Any comment will be welcomed.

*NB: The Academy of the Arabic Language in Egypt was founded in 1934 in order to develop and regulate the Arabic language.

Oct 7, 2009

دعاء مدرّسة لغة عربية تزوج عليها زوجها

اللهم اجعله مكسورا عندها منصوبا عندي
اللهم اجعلها من أخوات كانت .... وأجعلني من أخوات صارت
اللهم اجعلها مفردا واجعلني جمعا
اللهم اصرفه عنها واجعلني ممنوعة من الصرف
اللهم أجعل معاملتها بالشدة والجزم ..... واجعل معاملتي بالضم والسكون
اللهم اجعله عندها ظرف ...... واجعله عندي حالا

اللهم اجعله عندي مبتدأ واجعله عندها خبر
اللهم اجعله عندي فاعلاً واجعله عندها مفعولاً به
اللهم اجعله عندي مرفوعا واجعله عندها مجروراً
اللهم اجعله عندي معرباً واجعله عندها لا محل له من الاعراب
اللهم اجعله عندي جمع مذكر سالماً واجعله عندها فعلاً ماضياً ناقصاً
اللهم اجعله عندي فعلاً صحيحاً واجعله عندها فعلاً معتلاً
اللهم اجعله عندي ضميراً متصلاً واجعله عندها ضميراً غائباً ...........

Contributed by Arabic teacher Dunya Mikhail

Sep 27, 2009

An Observation on the Arabic Used in the U.S.A

Copyright © 2009 Aleya Rouchdy, All Rights Reserved

Language contact or language conflict situations explain the changes that occur in the Arabic spoken by first, second, and third generation Arab Americans.

Arab Americans are quite diverse. They have emigrated from different parts of the Arab World. They use different dialects. They constitute a linguistic community that incorporates many different 'speech communities.'

In the Detroit metro area there is an interesting double contact situation. Different Arabic dialects come into contact, as well as two different languages come into contact: Arabic and English.

What will then be the future of Arabic as an ethnic language in the American diaspora?

The diglossic nature of Arabic, colloquial versus standard, is a factor that ought to be taken into consideration when examining the future of Arabic as an ethnic language.

Standard Arabic acts as a unifying force between all speakers of Arabic who belong to different 'speech communities.' It creates an interesting relationship between the learning of Standard Arabic as a foreign language, and the maintenance of the different dialects. However, the learning of Standard Arabic will not prevent the changes that occur whenever, the different dialects or languages come into contact. These changes result into a lingua franca, that acts as a bond among Arab Americans.

Strangely enough, the rise of a lingua franca used by Arab Americans might lead to the maintenance, or learning of one's ancestral language - as a foreign language.

In future posts, I will give some examples of the Arabic used among Arabic Americans belonging to the different 'speech communities.'

Any comment or addition to the above post on the Arabic used in the U.S.A will be informative.

Sep 25, 2009

A Statement Made in an Egyptian Newspaper

Copyright © 2009 Aleya Rouchdy, All Rights Reserved

An Egyptian newspaper, al masry al yom ( 9/25/09), quoted a statement made by the American ambassador in Egypt, Mrs. Margaret Scoby.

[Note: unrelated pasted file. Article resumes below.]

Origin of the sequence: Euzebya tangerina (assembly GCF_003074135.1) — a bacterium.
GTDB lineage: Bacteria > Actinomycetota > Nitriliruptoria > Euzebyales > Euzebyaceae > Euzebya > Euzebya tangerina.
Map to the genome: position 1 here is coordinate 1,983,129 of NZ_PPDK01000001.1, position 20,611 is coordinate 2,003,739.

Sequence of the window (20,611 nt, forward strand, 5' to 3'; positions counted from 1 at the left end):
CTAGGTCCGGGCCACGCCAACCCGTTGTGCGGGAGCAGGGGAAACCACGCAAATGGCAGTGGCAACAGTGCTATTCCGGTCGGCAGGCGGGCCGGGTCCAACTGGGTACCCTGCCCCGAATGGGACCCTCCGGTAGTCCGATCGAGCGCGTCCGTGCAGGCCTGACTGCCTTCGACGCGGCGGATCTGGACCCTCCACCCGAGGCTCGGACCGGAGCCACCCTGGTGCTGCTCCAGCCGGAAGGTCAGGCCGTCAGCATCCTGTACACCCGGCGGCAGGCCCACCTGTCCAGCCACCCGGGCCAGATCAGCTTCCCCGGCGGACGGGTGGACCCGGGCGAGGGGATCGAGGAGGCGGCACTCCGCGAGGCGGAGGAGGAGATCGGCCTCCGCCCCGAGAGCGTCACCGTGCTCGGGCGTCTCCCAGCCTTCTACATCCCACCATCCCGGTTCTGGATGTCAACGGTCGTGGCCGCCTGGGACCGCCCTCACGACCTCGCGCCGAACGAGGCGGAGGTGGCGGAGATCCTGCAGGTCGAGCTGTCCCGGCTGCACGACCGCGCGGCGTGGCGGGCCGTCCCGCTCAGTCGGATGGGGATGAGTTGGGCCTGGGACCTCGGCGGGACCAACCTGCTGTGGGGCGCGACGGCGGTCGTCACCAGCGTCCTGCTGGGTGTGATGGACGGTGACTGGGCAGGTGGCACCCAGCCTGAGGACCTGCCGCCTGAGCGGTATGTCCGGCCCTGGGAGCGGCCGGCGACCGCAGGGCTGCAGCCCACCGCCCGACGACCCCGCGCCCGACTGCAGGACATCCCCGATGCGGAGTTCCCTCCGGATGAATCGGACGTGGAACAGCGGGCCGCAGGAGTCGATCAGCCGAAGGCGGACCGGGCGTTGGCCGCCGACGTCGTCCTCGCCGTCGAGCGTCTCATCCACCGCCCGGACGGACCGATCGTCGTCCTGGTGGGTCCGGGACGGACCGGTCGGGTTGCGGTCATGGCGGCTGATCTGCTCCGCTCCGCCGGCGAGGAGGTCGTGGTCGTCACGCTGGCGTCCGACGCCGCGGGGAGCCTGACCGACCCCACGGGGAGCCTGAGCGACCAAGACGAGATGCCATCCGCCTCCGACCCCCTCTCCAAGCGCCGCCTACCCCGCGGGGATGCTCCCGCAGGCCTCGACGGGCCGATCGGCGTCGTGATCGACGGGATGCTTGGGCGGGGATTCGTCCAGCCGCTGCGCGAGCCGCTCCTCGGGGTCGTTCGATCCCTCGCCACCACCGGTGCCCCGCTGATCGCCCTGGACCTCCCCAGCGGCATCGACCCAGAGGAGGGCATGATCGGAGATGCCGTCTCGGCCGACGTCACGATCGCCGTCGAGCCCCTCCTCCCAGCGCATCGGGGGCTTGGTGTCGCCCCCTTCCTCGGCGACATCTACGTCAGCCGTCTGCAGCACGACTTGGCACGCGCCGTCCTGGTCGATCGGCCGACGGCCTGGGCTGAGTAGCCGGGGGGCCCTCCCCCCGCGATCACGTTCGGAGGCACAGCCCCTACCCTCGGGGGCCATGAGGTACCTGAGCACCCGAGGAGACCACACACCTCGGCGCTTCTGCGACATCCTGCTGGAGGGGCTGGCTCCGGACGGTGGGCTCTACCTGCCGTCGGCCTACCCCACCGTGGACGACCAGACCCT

The ambassador maintained that 43% of American diplomats working in Egypt do not know Arabic. She further said, that such inability will limit any form of communication between the diplomatic staff and the Egyptians, and prevent them from understanding the culture of the country.

Some countries make it a requirement that their diplomatic staff learn the language of the host country in order to be able to communicate with the people of that country.

Since the Arabic language is taught on many American campuses, it is in our interest to make sure that diplomats going to the Arab World learn the language in order to be able to communicate with Arabic speakers.

If one controls the language, one controls the mechanism of communication.

Sep 17, 2009

Arabic as a Foreign Language

Copyright © 2009 Aleya Rouchdy, All Rights Reserved
Is the teaching of Arabic as a foreign language in the USA on the increase?

When it comes to learning a foreign language, Arabic should be a choice for students at all levels.

Recently, there has been an increase in the number of schools offering the Arabic language. It was reported that in Kalona City, rural city in Iowa, "230 students from kindergarten to fifth grade...are learning Arabic."

Today, the Montana's News Station reported that the US Department of Education awarded Missoula County Public Schools over 700.000 in grant money to bring Arabic language into schools. The program was developed jointly by the University of Montana and the public school officials.

Opportunities to obtain funds for the teaching of Arabic in schools and colleges are, hence, available.

We need here in the US all the Arabic speakers we can have.The reference to Arabic as among 'the less commonly taught foreign languages' should be reversed. Both Arabic and Chinese ought to be among the most commonly taught foreign languages.

Sep 7, 2009

Arabic in the Business World

Copyright © 2009 Aleya Rouchdy, All Rights Reserved
The importance of learning Arabic in the business world is on the increase.

The Qatar Financial Centre (QFC) launched an Arabic language version of its corporate website in order to create better communication and understanding in the world of business.